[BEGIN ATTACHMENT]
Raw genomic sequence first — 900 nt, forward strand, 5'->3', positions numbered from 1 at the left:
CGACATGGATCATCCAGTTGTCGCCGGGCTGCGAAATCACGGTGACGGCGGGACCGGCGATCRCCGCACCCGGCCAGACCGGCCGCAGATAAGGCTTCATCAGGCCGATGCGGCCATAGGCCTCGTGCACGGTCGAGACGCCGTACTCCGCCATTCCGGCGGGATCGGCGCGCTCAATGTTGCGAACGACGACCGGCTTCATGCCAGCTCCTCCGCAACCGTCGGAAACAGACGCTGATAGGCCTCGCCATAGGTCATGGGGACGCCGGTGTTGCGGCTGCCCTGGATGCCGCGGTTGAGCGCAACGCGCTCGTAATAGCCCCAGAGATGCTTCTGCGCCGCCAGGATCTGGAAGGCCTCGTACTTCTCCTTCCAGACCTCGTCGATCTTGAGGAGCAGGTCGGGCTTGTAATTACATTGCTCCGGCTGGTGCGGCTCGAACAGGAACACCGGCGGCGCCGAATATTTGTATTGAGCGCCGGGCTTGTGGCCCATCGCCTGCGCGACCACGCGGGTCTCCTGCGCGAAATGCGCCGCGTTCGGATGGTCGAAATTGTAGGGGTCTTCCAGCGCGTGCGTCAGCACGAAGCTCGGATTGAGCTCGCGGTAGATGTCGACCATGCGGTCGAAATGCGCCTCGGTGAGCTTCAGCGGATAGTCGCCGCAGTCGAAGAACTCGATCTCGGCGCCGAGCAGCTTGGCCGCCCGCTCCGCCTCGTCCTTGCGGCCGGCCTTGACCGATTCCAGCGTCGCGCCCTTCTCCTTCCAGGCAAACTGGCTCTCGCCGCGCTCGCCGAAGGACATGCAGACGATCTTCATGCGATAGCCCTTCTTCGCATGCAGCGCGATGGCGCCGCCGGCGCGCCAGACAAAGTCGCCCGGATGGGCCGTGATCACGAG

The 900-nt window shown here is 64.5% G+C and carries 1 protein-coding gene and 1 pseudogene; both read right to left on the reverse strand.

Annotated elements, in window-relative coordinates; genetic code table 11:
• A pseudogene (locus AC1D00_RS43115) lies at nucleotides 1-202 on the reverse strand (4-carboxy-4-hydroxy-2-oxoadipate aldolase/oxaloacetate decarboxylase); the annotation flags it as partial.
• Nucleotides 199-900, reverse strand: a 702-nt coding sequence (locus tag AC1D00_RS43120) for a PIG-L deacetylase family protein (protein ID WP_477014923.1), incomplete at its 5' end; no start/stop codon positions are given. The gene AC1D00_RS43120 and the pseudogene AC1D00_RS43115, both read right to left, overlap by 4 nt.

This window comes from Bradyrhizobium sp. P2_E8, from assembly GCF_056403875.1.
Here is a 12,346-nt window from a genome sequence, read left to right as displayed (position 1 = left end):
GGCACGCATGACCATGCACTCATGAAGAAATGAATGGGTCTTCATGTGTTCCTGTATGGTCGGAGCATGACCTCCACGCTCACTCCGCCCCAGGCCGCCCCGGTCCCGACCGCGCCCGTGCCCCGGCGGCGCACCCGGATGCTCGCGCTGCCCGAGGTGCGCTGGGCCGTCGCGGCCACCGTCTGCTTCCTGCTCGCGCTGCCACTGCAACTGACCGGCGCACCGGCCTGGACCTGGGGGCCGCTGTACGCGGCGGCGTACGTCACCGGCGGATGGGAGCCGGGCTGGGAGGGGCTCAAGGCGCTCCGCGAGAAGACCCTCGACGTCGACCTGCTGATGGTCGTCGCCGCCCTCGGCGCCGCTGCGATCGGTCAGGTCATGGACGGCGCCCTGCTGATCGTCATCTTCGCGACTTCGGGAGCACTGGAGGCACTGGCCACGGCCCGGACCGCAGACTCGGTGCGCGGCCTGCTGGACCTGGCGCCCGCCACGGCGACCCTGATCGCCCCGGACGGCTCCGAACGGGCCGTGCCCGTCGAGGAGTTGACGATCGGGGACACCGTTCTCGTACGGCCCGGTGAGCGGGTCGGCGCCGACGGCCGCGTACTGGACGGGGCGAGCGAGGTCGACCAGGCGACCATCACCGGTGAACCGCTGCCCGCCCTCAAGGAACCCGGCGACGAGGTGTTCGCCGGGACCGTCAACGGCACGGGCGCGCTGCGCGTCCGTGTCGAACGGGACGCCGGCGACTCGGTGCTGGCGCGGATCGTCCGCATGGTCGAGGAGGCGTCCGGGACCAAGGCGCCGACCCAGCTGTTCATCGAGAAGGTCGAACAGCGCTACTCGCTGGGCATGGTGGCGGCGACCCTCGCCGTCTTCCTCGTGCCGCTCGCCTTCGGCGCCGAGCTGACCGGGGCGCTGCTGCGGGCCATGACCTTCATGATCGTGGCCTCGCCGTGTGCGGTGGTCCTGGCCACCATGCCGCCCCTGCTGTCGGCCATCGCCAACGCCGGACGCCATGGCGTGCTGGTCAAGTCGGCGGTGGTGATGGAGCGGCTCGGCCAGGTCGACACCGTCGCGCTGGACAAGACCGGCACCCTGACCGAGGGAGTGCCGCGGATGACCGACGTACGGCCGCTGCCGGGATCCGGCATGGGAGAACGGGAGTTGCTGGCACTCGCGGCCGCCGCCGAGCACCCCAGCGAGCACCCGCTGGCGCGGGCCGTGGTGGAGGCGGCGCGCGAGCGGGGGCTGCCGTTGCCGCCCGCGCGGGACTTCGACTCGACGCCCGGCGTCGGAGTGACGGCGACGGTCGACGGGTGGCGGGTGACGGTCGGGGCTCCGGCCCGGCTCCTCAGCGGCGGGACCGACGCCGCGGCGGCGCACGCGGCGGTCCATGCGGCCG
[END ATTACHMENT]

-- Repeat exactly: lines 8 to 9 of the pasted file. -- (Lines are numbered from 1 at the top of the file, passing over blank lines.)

Here is a 12,346-nt window from a genome sequence, read left to right as displayed (position 1 = left end):
GGCACGCATGACCATGCACTCATGAAGAAATGAATGGGTCTTCATGTGTTCCTGTATGGTCGGAGCATGACCTCCACGCTCACTCCGCCCCAGGCCGCCCCGGTCCCGACCGCGCCCGTGCCCCGGCGGCGCACCCGGATGCTCGCGCTGCCCGAGGTGCGCTGGGCCGTCGCGGCCACCGTCTGCTTCCTGCTCGCGCTGCCACTGCAACTGACCGGCGCACCGGCCTGGACCTGGGGGCCGCTGTACGCGGCGGCGTACGTCACCGGCGGATGGGAGCCGGGCTGGGAGGGGCTCAAGGCGCTCCGCGAGAAGACCCTCGACGTCGACCTGCTGATGGTCGTCGCCGCCCTCGGCGCCGCTGCGATCGGTCAGGTCATGGACGGCGCCCTGCTGATCGTCATCTTCGCGACTTCGGGAGCACTGGAGGCACTGGCCACGGCCCGGACCGCAGACTCGGTGCGCGGCCTGCTGGACCTGGCGCCCGCCACGGCGACCCTGATCGCCCCGGACGGCTCCGAACGGGCCGTGCCCGTCGAGGAGTTGACGATCGGGGACACCGTTCTCGTACGGCCCGGTGAGCGGGTCGGCGCCGACGGCCGCGTACTGGACGGGGCGAGCGAGGTCGACCAGGCGACCATCACCGGTGAACCGCTGCCCGCCCTCAAGGAACCCGGCGACGAGGTGTTCGCCGGGACCGTCAACGGCACGGGCGCGCTGCGCGTCCGTGTCGAACGGGACGCCGGCGACTCGGTGCTGGCGCGGATCGTCCGCATGGTCGAGGAGGCGTCCGGGACCAAGGCGCCGACCCAGCTGTTCATCGAGAAGGTCGAACAGCGCTACTCGCTGGGCATGGTGGCGGCGACCCTCGCCGTCTTCCTCGTGCCGCTCGCCTTCGGCGCCGAGCTGACCGGGGCGCTGCTGCGGGCCATGACCTTCATGATCGTGGCCTCGCCGTGTGCGGTGGTCCTGGCCACCATGCCGCCCCTGCTGTCGGCCATCGCCAACGCCGGACGCCATGGCGTGCTGGTCAAGTCGGCGGTGGTGATGGAGCGGCTCGGCCAGGTCGACACCGTCGCGCTGGACAAGACCGGCACCCTGACCGAGGGAGTGCCGCGGATGACCGACGTACGGCCGCTGCCGGGATCCGGCATGGGAGAACGGGAGTTGCTGGCACTCGCGGCCGCCGCCGAGCACCCCAGCGAGCACCCGCTGGCGCGGGCCGTGGTGGAGGCGGCGCGCGAGCGGGGGCTGCCGTTGCCGCCCGCGCGGGACTTCGACTCGACGCCCGGCGTCGGAGTGACGGCGACGGTCGACGGGTGGCGGGTGACGGTCGGGGCTCCGGCCCGGCTCCTCAGCGGCGGGACCGACGCCGCGGCGGCGCACGCGGCGGTCCATGCGGCCG